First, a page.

PIA11038: Martian Dust Collected by Phoenix's Arm
Target Name: Mars
Is a satellite of: Sol (our sun)
Mission: Phoenix
Spacecraft: Phoenix Mars Lander
Instrument: MECA
Product Size: 3860 x 2764 pixels (width x height)
Produced By: University of Arizona
Full-Res TIFF: PIA11038.tif (32.01 MB)
Full-Res JPEG: PIA11038.jpg (918.9 kB)

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Original Caption Released with Image:

This image from NASA's Phoenix Lander's Optical Microscope shows particles of Martian dust lying on the microscope's silicon substrate. The Robotic Arm sprinkled a sample of the soil from the Snow White trench onto the microscope on July 2, 2008, the 38th Martian day, or sol, of the mission after landing.

Subsequently, the Atomic Force Microscope, or AFM, zoomed in one of the fine particles, creating the first-ever image of a particle of Mars' ubiquitous fine dust, the most highly magnified image ever seen from another world.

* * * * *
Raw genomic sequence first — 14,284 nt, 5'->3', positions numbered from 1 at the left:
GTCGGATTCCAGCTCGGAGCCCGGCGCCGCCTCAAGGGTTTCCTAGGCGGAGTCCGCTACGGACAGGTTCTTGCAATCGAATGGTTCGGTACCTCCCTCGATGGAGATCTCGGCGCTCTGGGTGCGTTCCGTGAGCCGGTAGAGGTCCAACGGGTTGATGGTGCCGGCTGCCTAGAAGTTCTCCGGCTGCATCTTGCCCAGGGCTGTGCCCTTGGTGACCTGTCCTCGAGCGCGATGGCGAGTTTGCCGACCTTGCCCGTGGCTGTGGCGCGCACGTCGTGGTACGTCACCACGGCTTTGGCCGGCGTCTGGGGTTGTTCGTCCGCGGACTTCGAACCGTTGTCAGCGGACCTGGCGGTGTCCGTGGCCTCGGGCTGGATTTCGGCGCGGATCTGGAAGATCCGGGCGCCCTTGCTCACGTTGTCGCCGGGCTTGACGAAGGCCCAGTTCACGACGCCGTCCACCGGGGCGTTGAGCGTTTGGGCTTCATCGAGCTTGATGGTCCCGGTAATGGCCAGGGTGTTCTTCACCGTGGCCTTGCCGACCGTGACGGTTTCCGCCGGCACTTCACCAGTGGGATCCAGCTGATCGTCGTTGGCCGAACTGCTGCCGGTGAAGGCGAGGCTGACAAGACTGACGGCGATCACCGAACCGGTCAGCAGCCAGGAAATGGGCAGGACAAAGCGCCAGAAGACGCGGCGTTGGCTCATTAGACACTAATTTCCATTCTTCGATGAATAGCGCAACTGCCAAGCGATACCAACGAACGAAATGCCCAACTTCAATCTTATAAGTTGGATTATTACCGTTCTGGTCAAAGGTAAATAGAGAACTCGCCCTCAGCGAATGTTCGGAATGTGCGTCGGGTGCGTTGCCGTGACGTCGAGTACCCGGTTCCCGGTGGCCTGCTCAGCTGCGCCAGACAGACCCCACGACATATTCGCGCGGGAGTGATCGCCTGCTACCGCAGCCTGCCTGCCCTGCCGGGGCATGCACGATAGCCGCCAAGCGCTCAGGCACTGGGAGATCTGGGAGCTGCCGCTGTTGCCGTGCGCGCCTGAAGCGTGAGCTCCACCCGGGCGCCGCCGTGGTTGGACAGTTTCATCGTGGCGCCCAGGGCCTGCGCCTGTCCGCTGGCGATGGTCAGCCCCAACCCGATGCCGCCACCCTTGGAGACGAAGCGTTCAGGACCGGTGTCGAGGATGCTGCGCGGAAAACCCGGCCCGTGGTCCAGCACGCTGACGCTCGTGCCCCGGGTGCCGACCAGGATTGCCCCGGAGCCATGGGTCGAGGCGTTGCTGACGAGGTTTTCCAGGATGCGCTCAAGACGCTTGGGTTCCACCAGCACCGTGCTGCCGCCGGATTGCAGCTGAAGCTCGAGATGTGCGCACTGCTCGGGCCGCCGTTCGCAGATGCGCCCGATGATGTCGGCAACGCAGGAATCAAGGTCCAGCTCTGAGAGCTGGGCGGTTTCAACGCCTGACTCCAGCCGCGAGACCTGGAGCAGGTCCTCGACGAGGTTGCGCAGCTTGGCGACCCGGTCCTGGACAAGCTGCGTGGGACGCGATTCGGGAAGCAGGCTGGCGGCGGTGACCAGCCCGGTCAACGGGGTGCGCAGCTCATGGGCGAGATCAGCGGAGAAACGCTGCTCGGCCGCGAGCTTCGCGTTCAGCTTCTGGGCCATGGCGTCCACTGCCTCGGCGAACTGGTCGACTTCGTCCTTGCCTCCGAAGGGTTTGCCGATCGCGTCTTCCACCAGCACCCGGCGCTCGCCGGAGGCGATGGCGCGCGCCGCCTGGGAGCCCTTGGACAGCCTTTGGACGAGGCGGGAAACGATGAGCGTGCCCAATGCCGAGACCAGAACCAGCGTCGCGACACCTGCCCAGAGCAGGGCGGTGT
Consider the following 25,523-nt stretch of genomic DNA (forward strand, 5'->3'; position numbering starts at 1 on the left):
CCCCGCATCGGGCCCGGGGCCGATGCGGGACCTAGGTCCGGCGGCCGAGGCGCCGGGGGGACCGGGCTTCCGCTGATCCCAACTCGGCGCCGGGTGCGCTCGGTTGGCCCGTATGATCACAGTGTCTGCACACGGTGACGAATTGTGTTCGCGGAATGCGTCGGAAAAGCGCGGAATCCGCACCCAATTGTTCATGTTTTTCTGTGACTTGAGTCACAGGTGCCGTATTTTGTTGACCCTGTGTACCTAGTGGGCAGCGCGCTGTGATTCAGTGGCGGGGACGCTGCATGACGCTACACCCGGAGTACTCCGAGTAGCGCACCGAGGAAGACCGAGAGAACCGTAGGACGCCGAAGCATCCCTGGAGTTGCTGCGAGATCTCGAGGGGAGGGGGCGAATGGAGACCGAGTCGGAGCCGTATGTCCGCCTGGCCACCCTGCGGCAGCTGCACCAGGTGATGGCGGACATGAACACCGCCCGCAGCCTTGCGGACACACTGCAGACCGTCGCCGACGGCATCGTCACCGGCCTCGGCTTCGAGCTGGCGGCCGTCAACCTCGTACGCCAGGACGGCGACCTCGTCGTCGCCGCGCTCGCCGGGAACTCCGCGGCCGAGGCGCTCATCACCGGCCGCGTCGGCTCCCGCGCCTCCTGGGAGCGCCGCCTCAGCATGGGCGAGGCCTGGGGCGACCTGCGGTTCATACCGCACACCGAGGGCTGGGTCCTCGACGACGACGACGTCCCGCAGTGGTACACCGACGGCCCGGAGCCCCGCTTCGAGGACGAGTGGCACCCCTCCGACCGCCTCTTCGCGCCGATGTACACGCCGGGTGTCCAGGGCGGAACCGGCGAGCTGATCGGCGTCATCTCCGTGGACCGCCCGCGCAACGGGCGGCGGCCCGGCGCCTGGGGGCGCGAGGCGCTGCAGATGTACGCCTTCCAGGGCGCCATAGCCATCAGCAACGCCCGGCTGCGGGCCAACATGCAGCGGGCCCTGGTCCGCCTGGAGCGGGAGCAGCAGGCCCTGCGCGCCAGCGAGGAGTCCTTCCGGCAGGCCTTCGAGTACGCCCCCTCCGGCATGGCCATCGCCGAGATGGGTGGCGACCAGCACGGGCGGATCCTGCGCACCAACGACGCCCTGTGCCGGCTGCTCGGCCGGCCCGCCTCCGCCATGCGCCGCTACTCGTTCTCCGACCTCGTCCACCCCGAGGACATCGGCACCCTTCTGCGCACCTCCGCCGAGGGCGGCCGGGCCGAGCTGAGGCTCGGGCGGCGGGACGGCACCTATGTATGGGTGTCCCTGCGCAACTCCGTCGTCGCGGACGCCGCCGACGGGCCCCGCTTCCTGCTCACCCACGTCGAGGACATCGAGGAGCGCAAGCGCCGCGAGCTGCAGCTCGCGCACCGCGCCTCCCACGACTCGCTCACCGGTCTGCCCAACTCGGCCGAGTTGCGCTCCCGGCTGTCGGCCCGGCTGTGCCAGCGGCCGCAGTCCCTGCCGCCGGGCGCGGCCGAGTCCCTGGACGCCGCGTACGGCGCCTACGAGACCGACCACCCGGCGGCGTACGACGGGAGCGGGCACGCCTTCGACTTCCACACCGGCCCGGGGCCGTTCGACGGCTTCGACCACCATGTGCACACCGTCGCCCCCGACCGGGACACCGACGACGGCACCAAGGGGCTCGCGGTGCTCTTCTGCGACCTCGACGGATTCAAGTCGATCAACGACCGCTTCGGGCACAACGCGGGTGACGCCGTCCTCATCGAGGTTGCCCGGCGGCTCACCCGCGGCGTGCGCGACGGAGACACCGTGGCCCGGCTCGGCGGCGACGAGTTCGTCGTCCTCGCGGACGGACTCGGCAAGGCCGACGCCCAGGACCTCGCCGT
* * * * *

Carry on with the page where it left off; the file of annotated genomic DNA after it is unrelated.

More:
The Atomic Force Microscope was developed by a Swiss-led consortium in collaboration with Imperial College London. The AFM is part of Phoenix's Microscopy, Electrochemistry and Conductivity Analyzer instrument.

The Phoenix Mission is led by the University of Arizona, Tucson, on behalf of NASA. Project management of the mission is by NASA's Jet Propulsion Laboratory, Pasadena, Calif. Spacecraft development is by Lockheed Martin Space Systems, Denver.

Photojournal Note: As planned, the Phoenix lander, which landed May 25, 2008 23:53 UTC, ended communications in November 2008, about six months after landing, when its solar panels ceased operating in the dark Martian winter.

Image Credit:
NASA/JPL-Caltech/University of Arizona/University of Neuchatel

Image Addition Date:
2008-08-14